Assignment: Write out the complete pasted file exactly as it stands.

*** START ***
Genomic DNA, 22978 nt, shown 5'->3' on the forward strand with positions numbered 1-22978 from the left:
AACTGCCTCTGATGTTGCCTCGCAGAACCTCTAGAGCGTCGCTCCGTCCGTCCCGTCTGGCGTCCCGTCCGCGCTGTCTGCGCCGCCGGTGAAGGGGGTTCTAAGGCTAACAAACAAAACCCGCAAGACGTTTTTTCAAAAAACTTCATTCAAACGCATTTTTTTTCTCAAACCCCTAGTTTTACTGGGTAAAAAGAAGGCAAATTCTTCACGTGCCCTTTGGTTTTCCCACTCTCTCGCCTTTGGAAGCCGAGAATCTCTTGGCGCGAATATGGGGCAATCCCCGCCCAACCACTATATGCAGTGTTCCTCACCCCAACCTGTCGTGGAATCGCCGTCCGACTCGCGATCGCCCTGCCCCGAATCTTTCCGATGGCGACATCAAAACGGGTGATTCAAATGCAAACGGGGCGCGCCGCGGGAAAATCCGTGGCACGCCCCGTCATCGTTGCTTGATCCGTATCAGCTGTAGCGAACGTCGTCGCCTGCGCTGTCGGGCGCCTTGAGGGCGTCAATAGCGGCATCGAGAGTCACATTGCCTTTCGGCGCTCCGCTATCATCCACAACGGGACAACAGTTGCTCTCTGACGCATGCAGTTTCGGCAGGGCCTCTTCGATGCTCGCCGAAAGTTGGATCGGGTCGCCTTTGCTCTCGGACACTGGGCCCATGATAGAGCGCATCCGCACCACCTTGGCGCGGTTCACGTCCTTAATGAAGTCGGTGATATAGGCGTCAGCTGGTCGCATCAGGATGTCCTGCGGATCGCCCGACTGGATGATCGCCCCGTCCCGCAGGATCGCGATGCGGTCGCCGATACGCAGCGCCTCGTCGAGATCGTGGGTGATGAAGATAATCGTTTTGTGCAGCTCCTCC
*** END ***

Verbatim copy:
Genomic DNA, 22978 nt, shown 5'->3' on the forward strand with positions numbered 1-22978 from the left:
AACTGCCTCTGATGTTGCCTCGCAGAACCTCTAGAGCGTCGCTCCGTCCGTCCCGTCTGGCGTCCCGTCCGCGCTGTCTGCGCCGCCGGTGAAGGGGGTTCTAAGGCTAACAAACAAAACCCGCAAGACGTTTTTTCAAAAAACTTCATTCAAACGCATTTTTTTTCTCAAACCCCTAGTTTTACTGGGTAAAAAGAAGGCAAATTCTTCACGTGCCCTTTGGTTTTCCCACTCTCTCGCCTTTGGAAGCCGAGAATCTCTTGGCGCGAATATGGGGCAATCCCCGCCCAACCACTATATGCAGTGTTCCTCACCCCAACCTGTCGTGGAATCGCCGTCCGACTCGCGATCGCCCTGCCCCGAATCTTTCCGATGGCGACATCAAAACGGGTGATTCAAATGCAAACGGGGCGCGCCGCGGGAAAATCCGTGGCACGCCCCGTCATCGTTGCTTGATCCGTATCAGCTGTAGCGAACGTCGTCGCCTGCGCTGTCGGGCGCCTTGAGGGCGTCAATAGCGGCATCGAGAGTCACATTGCCTTTCGGCGCTCCGCTATCATCCACAACGGGACAACAGTTGCTCTCTGACGCATGCAGTTTCGGCAGGGCCTCTTCGATGCTCGCCGAAAGTTGGATCGGGTCGCCTTTGCTCTCGGACACTGGGCCCATGATAGAGCGCATCCGCACCACCTTGGCGCGGTTCACGTCCTTAATGAAGTCGGTGATATAGGCGTCAGCTGGTCGCATCAGGATGTCCTGCGGATCGCCCGACTGGATGATCGCCCCGTCCCGCAGGATCGCGATGCGGTCGCCGATACGCAGCGCCTCGTCGAGATCGTGGGTGATGAAGATAATCGTTTTGTGCAGCTCCTCC